Two employees of Afghanistan's human rights commission were killed in Kabul on Sunday as a bomb attached to their vehicle exploded, the latest in a rising number of targeted killings in the Afghan capital.
From assassinations of religious scholars and assaults against cultural figures to widespread Taleban attacks across the country, the rise in violence is sapping the brief optimism from an American agreement with the Taleban. Under that deal, the United States would withdraw its troops, paving the way for direct negotiations between the Afghan sides to end the war in a hoped-for political settlement.
The peace deal has hit a wall over a prisoner exchange supposed to enable direct talks. Instead, the violence has intensified.
In a statement, Afghanistan's Independent Human Rights commission said one of its vehicles was struck by a magnetic bomb on Sunday, killing two employees who were on their way to work.
The victims were identified as Fatima Khalil, 24, a donor co-ordinator for the commission, and Jawid Folad, a longtime driver at the commission.
"So far no group has claimed responsibility, and the perpetrators of this brutal attack are not clear," the statement said.
Afghan and American officials say the war has entered a complicated period of uncertainty, with an emboldened insurgency aided by regional powers exerting pressure on a struggling government by cranking up bloody attacks often without claiming them.
In a sign of the complexity of the war zone, US intelligence recently concluded that the Taleban were receiving bounty money from Russian intelligence for targeting American and coalition forces last year even as they were negotiating peace with the United States.
The deal, signed in February, included the exchange of 5000 Taleban prisoners for 1000 Afghan forces within 10 days of its signing. That exchange, which met with resistance from the Afghan Government, is only now nearing completion, with the release of nearly 4000 Taleban prisoners.
The Taleban agreed not to attack American targets, but refused a cease-fire with Afghan government forces, leaving that to direct negotiations between the Afghan sides. However, American officials said there was an informal understanding with the insurgents that they would reduce their attacks by 80 per cent. Afghans have been increasingly frustrated that they haven't seen that reduction in violence, and the United States, focused on President Donald Trump's urgency to get out of the war, has done little to hold the Taleban to it.
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The Afghan National Security Council said June had been the deadliest week of the war, with 291 Afghan soldiers killed in Taleban attacks in one week. Javid Faisal, a spokesman for the National Security Council, said Taleban attacks in the past three months rose nearly 40 per cent compared with the same period last year.
"We have had deep concern since the agreement between the US and the Taleban was signed," said Haidar Afzaly, head of the Afghan Parliament's Defence Committee. "The only group that has benefited from that is the Taleban, who are seeing their prisoners released."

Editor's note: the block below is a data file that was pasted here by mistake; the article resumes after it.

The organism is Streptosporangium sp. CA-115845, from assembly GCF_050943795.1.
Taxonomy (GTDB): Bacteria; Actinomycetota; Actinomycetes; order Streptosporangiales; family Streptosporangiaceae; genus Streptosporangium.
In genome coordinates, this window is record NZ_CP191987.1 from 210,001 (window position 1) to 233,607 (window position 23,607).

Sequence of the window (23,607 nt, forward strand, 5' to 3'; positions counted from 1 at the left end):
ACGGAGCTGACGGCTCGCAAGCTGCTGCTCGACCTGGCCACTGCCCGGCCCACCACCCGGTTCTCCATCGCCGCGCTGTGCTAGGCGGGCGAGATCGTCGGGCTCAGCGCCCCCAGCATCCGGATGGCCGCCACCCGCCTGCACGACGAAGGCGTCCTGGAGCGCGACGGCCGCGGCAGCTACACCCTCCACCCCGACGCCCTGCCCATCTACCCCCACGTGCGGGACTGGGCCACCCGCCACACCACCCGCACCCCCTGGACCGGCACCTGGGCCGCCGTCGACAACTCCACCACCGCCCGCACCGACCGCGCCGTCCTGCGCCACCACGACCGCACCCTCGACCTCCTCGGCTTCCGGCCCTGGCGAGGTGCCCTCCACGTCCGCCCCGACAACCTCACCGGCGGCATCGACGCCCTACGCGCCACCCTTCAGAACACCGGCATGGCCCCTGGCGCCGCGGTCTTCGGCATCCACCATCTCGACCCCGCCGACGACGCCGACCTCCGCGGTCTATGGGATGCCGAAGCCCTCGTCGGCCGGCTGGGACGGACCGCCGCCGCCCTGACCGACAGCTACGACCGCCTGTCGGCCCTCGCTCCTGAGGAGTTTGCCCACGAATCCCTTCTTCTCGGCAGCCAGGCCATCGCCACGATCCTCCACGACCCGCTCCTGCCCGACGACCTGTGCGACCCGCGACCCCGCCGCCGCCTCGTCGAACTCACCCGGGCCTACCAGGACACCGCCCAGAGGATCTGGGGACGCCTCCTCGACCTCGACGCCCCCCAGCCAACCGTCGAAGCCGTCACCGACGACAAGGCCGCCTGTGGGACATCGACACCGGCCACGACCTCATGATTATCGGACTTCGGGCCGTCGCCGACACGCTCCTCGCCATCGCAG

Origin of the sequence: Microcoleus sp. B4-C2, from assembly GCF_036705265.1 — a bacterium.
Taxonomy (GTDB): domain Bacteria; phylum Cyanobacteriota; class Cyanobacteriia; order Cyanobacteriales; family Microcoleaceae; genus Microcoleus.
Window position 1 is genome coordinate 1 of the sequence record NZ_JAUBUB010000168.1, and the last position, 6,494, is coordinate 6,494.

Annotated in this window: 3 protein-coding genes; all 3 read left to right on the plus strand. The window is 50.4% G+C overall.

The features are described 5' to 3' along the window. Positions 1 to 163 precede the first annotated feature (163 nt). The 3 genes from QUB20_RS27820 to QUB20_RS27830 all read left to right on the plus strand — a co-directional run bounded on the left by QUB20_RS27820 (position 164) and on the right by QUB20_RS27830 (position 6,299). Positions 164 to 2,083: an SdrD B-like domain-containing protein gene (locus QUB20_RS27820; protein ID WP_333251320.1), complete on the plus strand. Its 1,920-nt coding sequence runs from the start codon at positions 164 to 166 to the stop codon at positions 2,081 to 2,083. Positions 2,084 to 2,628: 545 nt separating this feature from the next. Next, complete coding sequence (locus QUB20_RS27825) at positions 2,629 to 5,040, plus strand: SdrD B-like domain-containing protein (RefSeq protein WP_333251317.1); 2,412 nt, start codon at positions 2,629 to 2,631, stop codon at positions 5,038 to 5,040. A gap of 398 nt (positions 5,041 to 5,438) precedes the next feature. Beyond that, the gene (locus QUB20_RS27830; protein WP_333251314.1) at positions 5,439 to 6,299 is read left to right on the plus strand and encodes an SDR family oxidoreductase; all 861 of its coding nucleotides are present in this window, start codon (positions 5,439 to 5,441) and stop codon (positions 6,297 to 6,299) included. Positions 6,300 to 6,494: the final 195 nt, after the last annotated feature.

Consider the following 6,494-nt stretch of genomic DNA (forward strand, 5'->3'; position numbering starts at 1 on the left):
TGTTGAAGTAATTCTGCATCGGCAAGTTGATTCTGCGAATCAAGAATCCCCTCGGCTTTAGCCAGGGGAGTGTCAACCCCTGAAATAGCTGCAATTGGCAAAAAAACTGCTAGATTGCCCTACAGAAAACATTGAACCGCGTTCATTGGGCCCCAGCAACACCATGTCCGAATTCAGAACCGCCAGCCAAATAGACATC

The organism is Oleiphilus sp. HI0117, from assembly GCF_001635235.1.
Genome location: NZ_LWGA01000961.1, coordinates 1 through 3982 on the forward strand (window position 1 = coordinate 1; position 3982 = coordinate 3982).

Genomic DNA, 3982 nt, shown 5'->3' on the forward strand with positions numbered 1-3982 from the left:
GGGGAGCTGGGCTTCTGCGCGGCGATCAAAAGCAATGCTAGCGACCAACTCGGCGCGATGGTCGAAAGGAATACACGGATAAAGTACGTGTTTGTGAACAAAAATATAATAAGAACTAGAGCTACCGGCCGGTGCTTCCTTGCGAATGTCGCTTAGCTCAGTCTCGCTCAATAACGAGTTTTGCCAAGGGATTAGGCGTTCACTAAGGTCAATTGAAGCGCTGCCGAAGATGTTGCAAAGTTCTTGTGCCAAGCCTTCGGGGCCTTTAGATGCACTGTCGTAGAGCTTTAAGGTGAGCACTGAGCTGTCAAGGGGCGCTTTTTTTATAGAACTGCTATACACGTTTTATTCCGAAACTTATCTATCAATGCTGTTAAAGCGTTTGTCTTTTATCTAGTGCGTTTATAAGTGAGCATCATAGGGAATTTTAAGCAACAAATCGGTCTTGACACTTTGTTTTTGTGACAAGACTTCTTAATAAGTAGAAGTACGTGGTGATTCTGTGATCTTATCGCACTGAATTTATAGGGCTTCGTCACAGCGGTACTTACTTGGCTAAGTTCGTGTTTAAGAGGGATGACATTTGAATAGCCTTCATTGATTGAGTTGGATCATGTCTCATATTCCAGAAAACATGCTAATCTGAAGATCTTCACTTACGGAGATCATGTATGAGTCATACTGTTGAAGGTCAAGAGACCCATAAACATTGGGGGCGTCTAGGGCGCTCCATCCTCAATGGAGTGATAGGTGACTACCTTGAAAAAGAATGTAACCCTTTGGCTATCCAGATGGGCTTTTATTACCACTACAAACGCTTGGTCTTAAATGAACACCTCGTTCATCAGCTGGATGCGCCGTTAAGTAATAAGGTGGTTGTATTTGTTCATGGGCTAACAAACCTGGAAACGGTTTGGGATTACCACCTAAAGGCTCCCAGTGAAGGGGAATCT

He said the Taleban, who were set back by frequent airstrikes in 2019, "are emboldened now" and "have expanded their attacks."
Officials say the Taleban are also exploiting grey areas of the battlefield complicated by remnants of a weakening Islamic State and the rising presence of criminal networks as the coronavirus outbreak further damages the country's economy.
The Taleban have increasingly subcontracted assassinations and targeted killings to criminal networks in the cities, a senior Afghan security official said, putting pressure on the country's intelligence agency and law enforcement. In the countryside, the Taleban are continuing bloody attacks in the open, but they have refrained from publicising the attacks to avoid a direct clash with the United States so as not to endanger the withdrawal of American troops.
In a sign of the conflict's complexity, among the latest victims targeted for assassinations were five prosecutors with the Afghan attorney general's office who were fatally shot on their way to the Bagram prison to help release Taleban prisoners.
The killings added to a long list of assassinations, including two of the most prominent religious scholars in Kabul, who were killed by explosions inside their mosques.
Another explosion struck the family of the renowned Afghan writer and poet Assadullah Walwaliji, killing his wife Anisa and teenage daughter Alteen.
"The investigation into the killing of one scholar hadn't been completed when they martyred a second one," said Mawlawi Habibullah Hasam, head of an Afghan religious scholars' union. "We have told the government very clearly — if, God forbid, another scholar is martyred, then we have no other choice but to directly blame the government as the murderer."
"They are responsible for security," Hasam said. "You can't just put up a Facebook statement and say this group did it. What are you here for then?"
Written by: Mujib Mashal
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